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Angel Arch Legal to Climb?
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By tooTALLtim
From Boulder, CO
Jun 19, 2014
Loving it up in the Creek!
So the rules say "Any arch or natural bridge named on the United States Geological Survey 7.5 minute topographical maps covering Arches National Park is closed to climbing year-round."

But Angel Arch is in the Needles District of Canyonlands. So I can climb this legally, yes?

FLAG
By John Wilder
From Las Vegas, NV
Jun 19, 2014
i would contact the offices for Canyonlands and ask- especially since the page you linked noted specifically that the rangers dont like climbers on the arches. Arches National Park policy is irrelevant in this case.

FLAG
By Max Supertramp
Jun 19, 2014
As your attorney, I would recommend against it, especially given your publication of intent.

I advise you to contact the relevant Man and see.

FLAG
By tooTALLtim
From Boulder, CO
Jun 19, 2014
Loving it up in the Creek!
Thanks for the replies! I'll contact the NPS :D

FLAG
By Frosty Weller
From Colorado
Jun 19, 2014
Desert Tower
Please post up what you find out...

FLAG
By J. Hickok
Jun 28, 2014
I always thought it was not allowed based on something I heard in the past...

FLAG
By rich perch
Jun 28, 2014
From the National Park Service website...FYI Angel Arch is in the Salt Creek Archaeological District and is also named on the USGS maps, so it is not currently legal to climb the arch

A9031
March 14, 1995
SUPERINTENDENT'S DIRECTIVE 1995 A-9
To: All Employees, Southeast Utah Group
From: Superintendent, Southeast Utah Group
Subject: Technical Rock Climbing and Canyoneering Policy for Canyonlands National Park
Rock climbing is recognized as a valid recreation use. Some restrictions are necessary to protect park
resources while at the same time providing for their use by the public.
Definitions
Technical Rock Climbing is defined as ascending or descending a rock formation utilizing rock
climbing equipment.
Canyoneering is defined as cross country travel involving occasional ascending or descending a
rock formation utilizing rock climbing equipment.
Free Climbing and Clean Aid Climbing are minimum impact approaches which employ stoppers,
nuts and friends, rather than pitons or bolts, for protection or direct support. These are climbing
aids which are removable and do not damage the rock.
Permits are not required for rock climbing or canyoneering; however, if the climbing or canyoneering
includes an overnight stau, then a backcountry use permit is required and the climbers or canyoneers
are subject to all provisions of the Backcountry Management Plan. The number of available overnight
permits will be subject to the total available for the backcountry zone where the overnight stay occurs.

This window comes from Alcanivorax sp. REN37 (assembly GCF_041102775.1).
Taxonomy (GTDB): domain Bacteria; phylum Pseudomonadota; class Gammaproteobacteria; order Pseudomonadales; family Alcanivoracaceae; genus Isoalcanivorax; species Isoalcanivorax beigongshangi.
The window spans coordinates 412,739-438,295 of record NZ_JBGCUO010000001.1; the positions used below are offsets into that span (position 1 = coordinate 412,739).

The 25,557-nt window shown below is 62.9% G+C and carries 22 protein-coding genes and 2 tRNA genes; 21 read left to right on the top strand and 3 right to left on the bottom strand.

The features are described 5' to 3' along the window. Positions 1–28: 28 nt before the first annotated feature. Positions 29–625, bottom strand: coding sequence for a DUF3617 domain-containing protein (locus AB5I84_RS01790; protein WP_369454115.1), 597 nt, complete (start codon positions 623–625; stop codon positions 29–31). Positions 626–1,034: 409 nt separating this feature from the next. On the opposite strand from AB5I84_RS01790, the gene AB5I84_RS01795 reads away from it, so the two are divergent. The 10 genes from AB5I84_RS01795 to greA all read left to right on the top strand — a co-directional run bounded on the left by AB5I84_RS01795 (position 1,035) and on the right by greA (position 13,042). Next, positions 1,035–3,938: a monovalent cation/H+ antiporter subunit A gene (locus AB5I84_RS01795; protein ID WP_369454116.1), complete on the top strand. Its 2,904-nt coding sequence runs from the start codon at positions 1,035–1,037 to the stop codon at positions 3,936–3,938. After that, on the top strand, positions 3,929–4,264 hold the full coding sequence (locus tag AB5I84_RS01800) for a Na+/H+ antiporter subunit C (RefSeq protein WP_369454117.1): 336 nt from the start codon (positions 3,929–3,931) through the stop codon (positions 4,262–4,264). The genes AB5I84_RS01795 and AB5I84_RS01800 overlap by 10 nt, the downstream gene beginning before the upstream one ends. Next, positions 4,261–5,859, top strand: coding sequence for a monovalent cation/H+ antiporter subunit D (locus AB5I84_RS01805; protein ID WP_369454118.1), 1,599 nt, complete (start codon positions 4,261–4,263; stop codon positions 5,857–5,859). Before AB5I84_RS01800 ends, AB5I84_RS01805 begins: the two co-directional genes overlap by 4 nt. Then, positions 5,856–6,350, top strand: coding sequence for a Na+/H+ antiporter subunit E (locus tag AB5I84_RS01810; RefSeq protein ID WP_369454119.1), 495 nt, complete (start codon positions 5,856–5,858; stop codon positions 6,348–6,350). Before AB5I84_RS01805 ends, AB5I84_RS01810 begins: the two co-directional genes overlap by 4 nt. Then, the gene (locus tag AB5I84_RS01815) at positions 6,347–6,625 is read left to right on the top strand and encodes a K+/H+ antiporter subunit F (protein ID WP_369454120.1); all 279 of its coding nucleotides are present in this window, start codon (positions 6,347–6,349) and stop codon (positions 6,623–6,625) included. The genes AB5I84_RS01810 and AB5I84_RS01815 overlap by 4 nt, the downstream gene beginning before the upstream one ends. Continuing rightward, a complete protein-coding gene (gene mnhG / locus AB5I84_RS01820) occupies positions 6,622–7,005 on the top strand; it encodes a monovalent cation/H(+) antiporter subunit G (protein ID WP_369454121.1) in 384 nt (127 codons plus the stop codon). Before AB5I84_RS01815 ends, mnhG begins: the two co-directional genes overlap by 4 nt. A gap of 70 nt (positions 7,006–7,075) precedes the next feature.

1. Climbing and canyoneering within Canyonlands National Park shall be either free climbing or
clean aid climbing, except as described below.
2. No new climbing hardware may be left; however, if an existing bolt or other hardware item is
unsafe, it may be replaced. This will limit all climbing to existing routes or new routes not
requiring placement of fixed anchors.
3. Protection may not be placed with the use of a hammer except to replace existing belay and
rappel anchors and bolts on existing routes, or for emergency self rescue.
2
4. If an existing software item (sling, runner, etc.) is unsafe, it may be replaced.
5. Software that is left in place shall match the rock surface in color.
6. The intentional removal of lichen or plants from rock is prohibited.
7. The physical altering of rock faces such as by chiseling, glue reinforcement of existing holds,
and gluing of new holds is prohibited.
8. The use of motorized power drills is prohibited.
9. Technical rock climbing is prohibited in the following areas:
a.The Salt Creek Archaeological District of the Needles District.
b.The detached Horseshoe Canyon unit of the Maze District.
c.Any arch or natural bridge named on the United States Geological Survey 1:62,500 topographic
map of Canyonlands National Park and Vicinity, with the exception of Washer Woman Arch
(Island in the Sky District).
10. Rock climbing, ascending, descending, or traversing an archaeological site or cultural resource
is prohibited. Canyoneering may occur in locations closed to rock climbing, but must occur at
least 300 feet from archaeological or cultural sites.
These requirements are established to minimize alteration of the rock formations and rock art of
Canyonlands National Park. Additional closures to climbing may be made on a short-term basis for
natural, cultural or scenic resource protection. Information on any such closures will be posted at self
registration points and will be provided through all park offices. All closures must be approved by the
Superintendent. Closures of more than six months will be included in this Directive by addendum.
Walter D. Dabney

FLAG
By tooTALLtim
From Boulder, CO
Jun 29, 2014
Loving it up in the Creek!
Thank you Rich and J, I don't want to step on toes and cause access problems.

FLAG
 


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